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Guide to Strategic Scenario Planning (What-If Analysis)

Scenario planning, scenario analysis, portfolio analysis, portfolio modeling, what-if analysis.  Many names for what is essentially the same thing.  A critical aspect of strategic portfolio management that helps organizations adapt and adjust effectively to shifting circumstances.  Organizations have to excel at strategic thinking if they are to optimize performance. Scenario planning is something that is frequently misunderstood and rarely executed well.

This guide will try to help you overcome the challenges of multiple scenario development and create an environment where your strategic analysis is as effective and efficient as possible.  It will explain why an integrated approach to scenario analysis is a critical extension of strategic portfolio management, one ideally built on a common data set across the enterprise, which is the only way to consistently deliver.

What is strategic scenario planning?

Strategic scenario planning, or what-if analysis, is a series of interconnected analyses designed to help the organization understand the choices available to adjust or adapt organizational portfolios.  Scenario planning can be applied to assets, products, capabilities, programs, projects and any other portfolio that the organization needs to manage.

Many organizations don’t recognize that their data is held hostage in varying systems and lack the proper tools to quickly conduct what-if analysis.

The scenario planning process relies on leveraging existing data to develop options for revised portfolio mixes along with the implications of those changes to multiple areas of the business.  This guide will look at each of the types of what-if analysis and the considerations that need to be made.

Strategic scenario planning is an essential part of continuous planning, the regular (often quarterly) review cycle for portfolios of investments, and it may also be applied on an ad hoc basis when a significant change, threat, or opportunity occurs.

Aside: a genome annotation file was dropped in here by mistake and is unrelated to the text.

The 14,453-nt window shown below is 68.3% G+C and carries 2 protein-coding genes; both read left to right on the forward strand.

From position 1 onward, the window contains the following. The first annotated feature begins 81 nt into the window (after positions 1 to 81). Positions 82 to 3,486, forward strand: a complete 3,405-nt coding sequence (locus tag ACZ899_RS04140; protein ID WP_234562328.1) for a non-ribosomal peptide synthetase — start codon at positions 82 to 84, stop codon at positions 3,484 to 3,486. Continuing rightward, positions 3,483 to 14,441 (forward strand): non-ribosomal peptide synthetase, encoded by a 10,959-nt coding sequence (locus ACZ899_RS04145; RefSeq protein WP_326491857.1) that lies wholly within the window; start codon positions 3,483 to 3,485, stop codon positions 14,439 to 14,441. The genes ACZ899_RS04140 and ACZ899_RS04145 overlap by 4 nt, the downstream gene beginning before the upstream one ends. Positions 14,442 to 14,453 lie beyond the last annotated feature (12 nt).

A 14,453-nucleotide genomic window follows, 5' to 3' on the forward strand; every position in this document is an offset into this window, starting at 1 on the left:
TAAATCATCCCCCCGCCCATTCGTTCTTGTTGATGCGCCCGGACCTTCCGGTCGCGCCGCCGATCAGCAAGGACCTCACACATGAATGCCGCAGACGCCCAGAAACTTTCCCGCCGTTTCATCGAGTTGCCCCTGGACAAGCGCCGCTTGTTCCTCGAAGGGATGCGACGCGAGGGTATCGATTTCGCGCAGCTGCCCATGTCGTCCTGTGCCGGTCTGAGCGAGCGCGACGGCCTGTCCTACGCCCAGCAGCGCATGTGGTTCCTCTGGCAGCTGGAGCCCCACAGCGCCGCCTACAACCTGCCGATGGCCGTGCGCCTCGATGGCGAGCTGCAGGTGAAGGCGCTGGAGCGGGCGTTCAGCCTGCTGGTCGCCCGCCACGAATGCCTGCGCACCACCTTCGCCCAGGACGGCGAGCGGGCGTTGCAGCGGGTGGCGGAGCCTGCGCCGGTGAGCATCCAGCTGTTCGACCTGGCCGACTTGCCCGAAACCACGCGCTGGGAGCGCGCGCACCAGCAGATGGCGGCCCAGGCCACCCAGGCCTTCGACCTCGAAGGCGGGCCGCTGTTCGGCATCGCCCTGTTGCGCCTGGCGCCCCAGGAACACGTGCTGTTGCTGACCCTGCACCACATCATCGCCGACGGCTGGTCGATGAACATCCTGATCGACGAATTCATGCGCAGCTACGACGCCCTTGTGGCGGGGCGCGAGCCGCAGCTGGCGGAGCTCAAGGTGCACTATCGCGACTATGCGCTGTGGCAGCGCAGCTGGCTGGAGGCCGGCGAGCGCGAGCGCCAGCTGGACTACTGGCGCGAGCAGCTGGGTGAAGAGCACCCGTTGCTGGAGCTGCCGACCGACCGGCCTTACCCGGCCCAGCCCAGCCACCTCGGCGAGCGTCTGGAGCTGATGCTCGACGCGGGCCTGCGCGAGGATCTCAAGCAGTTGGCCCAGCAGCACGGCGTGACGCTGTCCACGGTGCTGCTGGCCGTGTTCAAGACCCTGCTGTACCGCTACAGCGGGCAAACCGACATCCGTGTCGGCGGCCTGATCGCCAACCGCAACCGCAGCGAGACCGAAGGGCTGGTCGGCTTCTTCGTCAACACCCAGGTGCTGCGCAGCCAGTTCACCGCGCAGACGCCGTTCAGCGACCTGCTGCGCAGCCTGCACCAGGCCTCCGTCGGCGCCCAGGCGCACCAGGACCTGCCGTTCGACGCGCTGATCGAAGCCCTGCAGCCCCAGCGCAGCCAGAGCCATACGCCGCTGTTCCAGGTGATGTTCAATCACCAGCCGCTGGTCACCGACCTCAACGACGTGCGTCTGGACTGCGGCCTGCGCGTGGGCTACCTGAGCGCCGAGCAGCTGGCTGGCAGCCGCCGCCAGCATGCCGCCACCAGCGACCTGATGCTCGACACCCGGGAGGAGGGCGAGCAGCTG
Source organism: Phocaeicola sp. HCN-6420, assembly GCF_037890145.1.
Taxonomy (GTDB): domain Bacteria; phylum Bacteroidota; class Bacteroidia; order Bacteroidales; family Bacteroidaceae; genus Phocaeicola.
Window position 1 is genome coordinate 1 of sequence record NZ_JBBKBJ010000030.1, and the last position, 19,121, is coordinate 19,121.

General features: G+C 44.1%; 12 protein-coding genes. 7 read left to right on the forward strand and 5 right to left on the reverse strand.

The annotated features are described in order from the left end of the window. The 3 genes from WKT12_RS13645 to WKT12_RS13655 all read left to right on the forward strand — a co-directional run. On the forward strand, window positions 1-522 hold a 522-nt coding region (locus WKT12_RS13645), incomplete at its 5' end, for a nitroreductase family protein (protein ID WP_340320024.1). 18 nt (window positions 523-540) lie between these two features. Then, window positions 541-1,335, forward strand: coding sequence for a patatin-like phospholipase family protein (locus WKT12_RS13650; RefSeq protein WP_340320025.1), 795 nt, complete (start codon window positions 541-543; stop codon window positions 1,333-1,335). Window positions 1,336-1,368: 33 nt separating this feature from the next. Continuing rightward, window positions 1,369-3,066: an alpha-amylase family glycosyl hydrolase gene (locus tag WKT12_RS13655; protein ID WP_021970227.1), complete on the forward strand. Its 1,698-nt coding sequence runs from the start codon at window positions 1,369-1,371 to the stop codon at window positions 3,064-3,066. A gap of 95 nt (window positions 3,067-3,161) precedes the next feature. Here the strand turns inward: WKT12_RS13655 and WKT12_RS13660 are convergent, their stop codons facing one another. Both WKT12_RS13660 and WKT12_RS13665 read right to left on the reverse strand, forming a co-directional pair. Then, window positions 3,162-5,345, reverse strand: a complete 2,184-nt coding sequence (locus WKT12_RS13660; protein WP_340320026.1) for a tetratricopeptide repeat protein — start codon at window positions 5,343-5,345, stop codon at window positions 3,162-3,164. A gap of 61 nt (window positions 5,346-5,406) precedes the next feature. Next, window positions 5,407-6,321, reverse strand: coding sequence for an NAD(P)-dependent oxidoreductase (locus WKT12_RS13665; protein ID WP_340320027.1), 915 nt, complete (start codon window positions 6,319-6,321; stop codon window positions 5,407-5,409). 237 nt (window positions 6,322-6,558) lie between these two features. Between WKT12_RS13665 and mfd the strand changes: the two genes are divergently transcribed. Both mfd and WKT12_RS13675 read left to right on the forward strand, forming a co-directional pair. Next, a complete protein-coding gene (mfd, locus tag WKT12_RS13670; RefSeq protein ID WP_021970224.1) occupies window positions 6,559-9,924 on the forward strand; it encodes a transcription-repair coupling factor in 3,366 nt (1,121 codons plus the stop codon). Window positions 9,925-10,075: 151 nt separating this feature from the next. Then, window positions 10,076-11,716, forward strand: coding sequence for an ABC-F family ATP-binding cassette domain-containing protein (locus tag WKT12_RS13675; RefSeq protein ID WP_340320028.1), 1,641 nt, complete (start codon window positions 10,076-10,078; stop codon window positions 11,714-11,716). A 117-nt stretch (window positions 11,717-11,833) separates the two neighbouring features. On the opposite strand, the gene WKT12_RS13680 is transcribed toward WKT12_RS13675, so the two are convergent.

Why is strategic scenario planning / what-if analysis important?

Organizations can’t have just one strategic plan.  In today’s world things move fast with emerging opportunities and threats, new technologies enabling innovation, and shifting priorities and imperatives.  In a constantly changing world, organizations need a plan B.  And a plan C.  And potentially many more variations.

But the only thing worse than not changing a strategic plan in response to shifting circumstances, is making the wrong changes.  That’s why effective strategic analysis of organizational data, and the ability to develop the right recommendations with insight into the implications, dependencies and limitations, is so essential.  Scenario building can be the difference between success and failure of the entire enterprise.

The challenges of what-if scenario analysis

There are two main categories of challenge that organizations must overcome to implement the kind of scenario building that will allow them to succeed.  Those categories are:

  • The availability, completeness and accuracy of the data that drives what-if analysis
  • The what-if scenario analysis tools being used to conduct the analyses and develop alternative scenarios

Let’s consider each of those in turn.

Data challenges